News / Toronto

Report on Canada's National Housing Strategy misses mark for millennials, advocate says

The report doesn't recognize the problems young people face buying homes and affording rent in cities like Toronto, says Generation Squeeze's Paul Kershaw.

Daniel Bernhard and his partner rent in Little Italy, and doubt they’ll ever be able to save up enough for a down payment on a home, as rent already eats up so much of their income.

Liz Beddall / Metro Order this photo

Daniel Bernhard and his partner rent in Little Italy, and doubt they’ll ever be able to save up enough for a down payment on a home, as rent already eats up so much of their income.

The first glimpse at what’s in store for Canada’s National Housing Strategy misses the mark when it comes to millennials and young families says one youth advocate.

A federal government report released Tuesday presents the results of four months of nationwide consultations on housing that will shape recommendations in the final strategy, planned for release sometime next year.

It identifies key priorities, like eliminating homelessness, and recognizing the unique challenges indigenous people face in finding housing. But there’s not enough about the growing problem of young people priced out of home ownership — and even the rental market — in big cities like Toronto, said Paul Kershaw, founder of the non-profit Generation Squeeze.

“I’m very discouraged by the way in which this report suggests it has heard from Canadians across the country because it is still reflecting a very outdated sense of what’s happening in the housing market,” he told Metro.

Youth are mentioned in the report, but they are lumped into a category of vulnerable groups called “other,” along with LGBTQ people and veterans. They’re also not highlighted at all in the executive summary.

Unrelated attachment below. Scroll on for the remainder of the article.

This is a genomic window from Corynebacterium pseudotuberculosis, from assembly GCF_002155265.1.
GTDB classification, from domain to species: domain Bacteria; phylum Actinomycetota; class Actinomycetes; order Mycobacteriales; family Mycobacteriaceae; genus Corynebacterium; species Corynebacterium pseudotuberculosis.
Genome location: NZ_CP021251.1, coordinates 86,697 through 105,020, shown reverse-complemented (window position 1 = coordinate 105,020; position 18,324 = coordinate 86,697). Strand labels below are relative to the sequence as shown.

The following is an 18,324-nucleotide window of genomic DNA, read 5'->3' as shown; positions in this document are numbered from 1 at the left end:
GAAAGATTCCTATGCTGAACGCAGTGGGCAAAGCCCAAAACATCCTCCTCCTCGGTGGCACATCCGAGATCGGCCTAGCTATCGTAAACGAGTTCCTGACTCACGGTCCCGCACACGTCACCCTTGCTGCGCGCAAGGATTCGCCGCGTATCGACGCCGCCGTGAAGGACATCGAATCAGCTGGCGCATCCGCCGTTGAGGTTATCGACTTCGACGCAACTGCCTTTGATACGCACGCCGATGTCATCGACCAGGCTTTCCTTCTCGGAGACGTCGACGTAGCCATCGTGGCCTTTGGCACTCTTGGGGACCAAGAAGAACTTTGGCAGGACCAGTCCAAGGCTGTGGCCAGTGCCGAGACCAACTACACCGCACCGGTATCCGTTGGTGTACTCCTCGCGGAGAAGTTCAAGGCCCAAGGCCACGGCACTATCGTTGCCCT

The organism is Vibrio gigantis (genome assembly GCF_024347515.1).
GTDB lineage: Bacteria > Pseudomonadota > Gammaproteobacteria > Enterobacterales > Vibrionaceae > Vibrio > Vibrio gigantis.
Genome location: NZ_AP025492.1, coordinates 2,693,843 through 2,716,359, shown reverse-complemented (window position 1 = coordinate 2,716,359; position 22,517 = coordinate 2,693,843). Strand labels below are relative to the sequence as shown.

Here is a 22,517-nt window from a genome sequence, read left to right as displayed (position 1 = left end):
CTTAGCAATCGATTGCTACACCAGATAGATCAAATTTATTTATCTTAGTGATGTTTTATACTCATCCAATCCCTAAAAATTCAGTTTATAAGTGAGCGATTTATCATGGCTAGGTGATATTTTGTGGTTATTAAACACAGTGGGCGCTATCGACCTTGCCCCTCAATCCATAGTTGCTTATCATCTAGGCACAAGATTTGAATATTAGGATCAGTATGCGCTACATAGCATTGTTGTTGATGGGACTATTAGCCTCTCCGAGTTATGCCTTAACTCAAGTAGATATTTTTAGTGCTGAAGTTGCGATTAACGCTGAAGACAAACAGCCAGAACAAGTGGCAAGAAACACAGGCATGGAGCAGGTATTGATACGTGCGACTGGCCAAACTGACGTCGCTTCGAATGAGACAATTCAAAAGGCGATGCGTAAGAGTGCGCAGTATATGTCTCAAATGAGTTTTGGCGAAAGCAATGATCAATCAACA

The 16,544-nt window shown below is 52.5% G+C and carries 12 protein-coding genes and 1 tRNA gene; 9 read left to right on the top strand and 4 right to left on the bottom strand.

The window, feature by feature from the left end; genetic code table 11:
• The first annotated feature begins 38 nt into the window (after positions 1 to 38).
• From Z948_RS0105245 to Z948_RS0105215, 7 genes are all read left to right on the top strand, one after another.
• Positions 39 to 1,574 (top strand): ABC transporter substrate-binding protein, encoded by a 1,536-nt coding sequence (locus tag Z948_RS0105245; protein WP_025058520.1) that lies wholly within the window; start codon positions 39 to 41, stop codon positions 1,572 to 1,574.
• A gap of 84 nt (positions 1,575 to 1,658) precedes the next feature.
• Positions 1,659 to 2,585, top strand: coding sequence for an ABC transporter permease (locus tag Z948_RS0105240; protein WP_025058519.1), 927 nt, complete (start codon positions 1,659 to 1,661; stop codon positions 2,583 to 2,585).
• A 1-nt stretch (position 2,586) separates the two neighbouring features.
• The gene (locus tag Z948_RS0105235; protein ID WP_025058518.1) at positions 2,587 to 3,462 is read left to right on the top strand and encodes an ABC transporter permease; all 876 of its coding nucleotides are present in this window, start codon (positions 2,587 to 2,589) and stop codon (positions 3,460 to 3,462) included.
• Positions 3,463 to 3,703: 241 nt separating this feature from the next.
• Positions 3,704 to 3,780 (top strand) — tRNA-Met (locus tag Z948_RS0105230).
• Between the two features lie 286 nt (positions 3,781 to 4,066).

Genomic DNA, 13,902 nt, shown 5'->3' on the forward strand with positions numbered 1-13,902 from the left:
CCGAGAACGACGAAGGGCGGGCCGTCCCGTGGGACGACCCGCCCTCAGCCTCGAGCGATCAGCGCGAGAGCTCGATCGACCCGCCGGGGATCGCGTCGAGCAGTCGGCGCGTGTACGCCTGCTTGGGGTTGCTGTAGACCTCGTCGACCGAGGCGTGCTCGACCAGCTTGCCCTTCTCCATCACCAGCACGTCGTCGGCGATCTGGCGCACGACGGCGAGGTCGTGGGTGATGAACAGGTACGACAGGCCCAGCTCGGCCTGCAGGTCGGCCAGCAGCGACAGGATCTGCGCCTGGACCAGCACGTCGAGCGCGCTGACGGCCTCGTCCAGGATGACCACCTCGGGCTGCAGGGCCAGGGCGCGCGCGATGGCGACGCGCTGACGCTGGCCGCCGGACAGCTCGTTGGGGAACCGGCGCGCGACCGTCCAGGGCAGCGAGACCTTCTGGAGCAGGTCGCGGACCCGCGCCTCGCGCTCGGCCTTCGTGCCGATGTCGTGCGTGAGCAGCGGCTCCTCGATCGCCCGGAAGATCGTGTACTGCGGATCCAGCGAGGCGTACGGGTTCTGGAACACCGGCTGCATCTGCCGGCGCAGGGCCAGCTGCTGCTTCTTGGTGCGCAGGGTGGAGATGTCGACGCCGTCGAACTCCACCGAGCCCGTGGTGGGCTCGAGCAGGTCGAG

The report fails to recognize that while rising home prices, across the GTA and in other cities like Vancouver and Victoria B.C., have benefited older Canadians, younger people have lost out because they just can’t crack the market, Kershaw said.

It’s a problem Toronto’s Daniel Bernhard knows well.

The 29-year-old small business owner shares a one-bedroom plus den apartment in Little Italy with his partner, who’s also a professional.

He’d love to own a home but “could never imagine” buying in the area but it’s “basically impossible to save” with rent being so high.

"The mountain is now three times taller, and they’ve asked you to climb it carrying three times more weight on your back," he said.

Michelle German, coordinator of the GTA Housing Action Lab, said although young people aren’t highlighted in the report, there are suggested programs and funding proposals they could benefit from, including incentives for developers to build more affordable rental units.

Coun. Ana Bailão, Toronto City Council’s housing advocate, noted a key theme of the report is making housing affordable — and that will benefit everyone.

In addition to dealing with important issues like homelessness and social housing, she said it’s important to recognize high rent and out-of-reach home ownership in Toronto, where the emergency button is flashing “very red.”

“We haven’t had action on this file form the federal government for over a generation,” she said. “For me, the most important thing is balancing between the complexity of the file and the urgency of the issue.”

But for Bernhard it’s “frustrating” not to see realities like his reflected.

“Nobody wants to talk about devaluing the housing market,” he said about the report. “Unless the prices go back down to some sort of sane level, we are not going to be able to have affordable housing.”

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